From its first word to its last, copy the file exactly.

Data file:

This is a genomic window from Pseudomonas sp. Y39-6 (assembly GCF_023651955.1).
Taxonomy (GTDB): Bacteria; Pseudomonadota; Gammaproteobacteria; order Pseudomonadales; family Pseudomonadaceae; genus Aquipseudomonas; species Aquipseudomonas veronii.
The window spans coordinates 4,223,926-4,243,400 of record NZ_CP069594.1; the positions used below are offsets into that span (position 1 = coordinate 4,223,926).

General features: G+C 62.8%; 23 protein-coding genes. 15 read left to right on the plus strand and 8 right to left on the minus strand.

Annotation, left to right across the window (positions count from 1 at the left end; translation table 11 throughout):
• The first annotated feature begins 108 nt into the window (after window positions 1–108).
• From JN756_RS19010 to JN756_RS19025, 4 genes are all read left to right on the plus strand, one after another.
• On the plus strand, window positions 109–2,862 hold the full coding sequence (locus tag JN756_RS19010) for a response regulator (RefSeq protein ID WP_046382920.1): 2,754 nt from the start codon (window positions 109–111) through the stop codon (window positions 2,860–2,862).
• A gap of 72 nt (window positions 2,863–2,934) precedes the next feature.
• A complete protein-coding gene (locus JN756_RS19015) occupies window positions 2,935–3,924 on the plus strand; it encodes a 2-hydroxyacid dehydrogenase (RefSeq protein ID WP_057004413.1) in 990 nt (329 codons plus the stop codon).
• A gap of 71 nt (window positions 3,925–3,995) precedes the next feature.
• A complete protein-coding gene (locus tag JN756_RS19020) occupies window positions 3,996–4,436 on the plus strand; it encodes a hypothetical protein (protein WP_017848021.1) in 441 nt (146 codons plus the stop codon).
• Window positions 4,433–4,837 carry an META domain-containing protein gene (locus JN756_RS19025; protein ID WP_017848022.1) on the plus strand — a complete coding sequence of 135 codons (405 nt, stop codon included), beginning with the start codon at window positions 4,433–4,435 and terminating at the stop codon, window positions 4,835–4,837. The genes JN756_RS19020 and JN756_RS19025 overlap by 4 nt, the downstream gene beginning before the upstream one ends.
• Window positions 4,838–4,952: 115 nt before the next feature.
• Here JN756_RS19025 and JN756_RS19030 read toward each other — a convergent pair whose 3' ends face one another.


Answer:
This is a genomic window from Pseudomonas sp. Y39-6 (assembly GCF_023651955.1).
Taxonomy (GTDB): Bacteria; Pseudomonadota; Gammaproteobacteria; order Pseudomonadales; family Pseudomonadaceae; genus Aquipseudomonas; species Aquipseudomonas veronii.
The window spans coordinates 4,223,926-4,243,400 of record NZ_CP069594.1; the positions used below are offsets into that span (position 1 = coordinate 4,223,926).

General features: G+C 62.8%; 23 protein-coding genes. 15 read left to right on the plus strand and 8 right to left on the minus strand.

Annotation, left to right across the window (positions count from 1 at the left end; translation table 11 throughout):
• The first annotated feature begins 108 nt into the window (after window positions 1–108).
• From JN756_RS19010 to JN756_RS19025, 4 genes are all read left to right on the plus strand, one after another.
• On the plus strand, window positions 109–2,862 hold the full coding sequence (locus tag JN756_RS19010) for a response regulator (RefSeq protein ID WP_046382920.1): 2,754 nt from the start codon (window positions 109–111) through the stop codon (window positions 2,860–2,862).
• A gap of 72 nt (window positions 2,863–2,934) precedes the next feature.
• A complete protein-coding gene (locus JN756_RS19015) occupies window positions 2,935–3,924 on the plus strand; it encodes a 2-hydroxyacid dehydrogenase (RefSeq protein ID WP_057004413.1) in 990 nt (329 codons plus the stop codon).
• A gap of 71 nt (window positions 3,925–3,995) precedes the next feature.
• A complete protein-coding gene (locus tag JN756_RS19020) occupies window positions 3,996–4,436 on the plus strand; it encodes a hypothetical protein (protein WP_017848021.1) in 441 nt (146 codons plus the stop codon).
• Window positions 4,433–4,837 carry an META domain-containing protein gene (locus JN756_RS19025; protein ID WP_017848022.1) on the plus strand — a complete coding sequence of 135 codons (405 nt, stop codon included), beginning with the start codon at window positions 4,433–4,435 and terminating at the stop codon, window positions 4,835–4,837. The genes JN756_RS19020 and JN756_RS19025 overlap by 4 nt, the downstream gene beginning before the upstream one ends.
• Window positions 4,838–4,952: 115 nt before the next feature.
• Here JN756_RS19025 and JN756_RS19030 read toward each other — a convergent pair whose 3' ends face one another.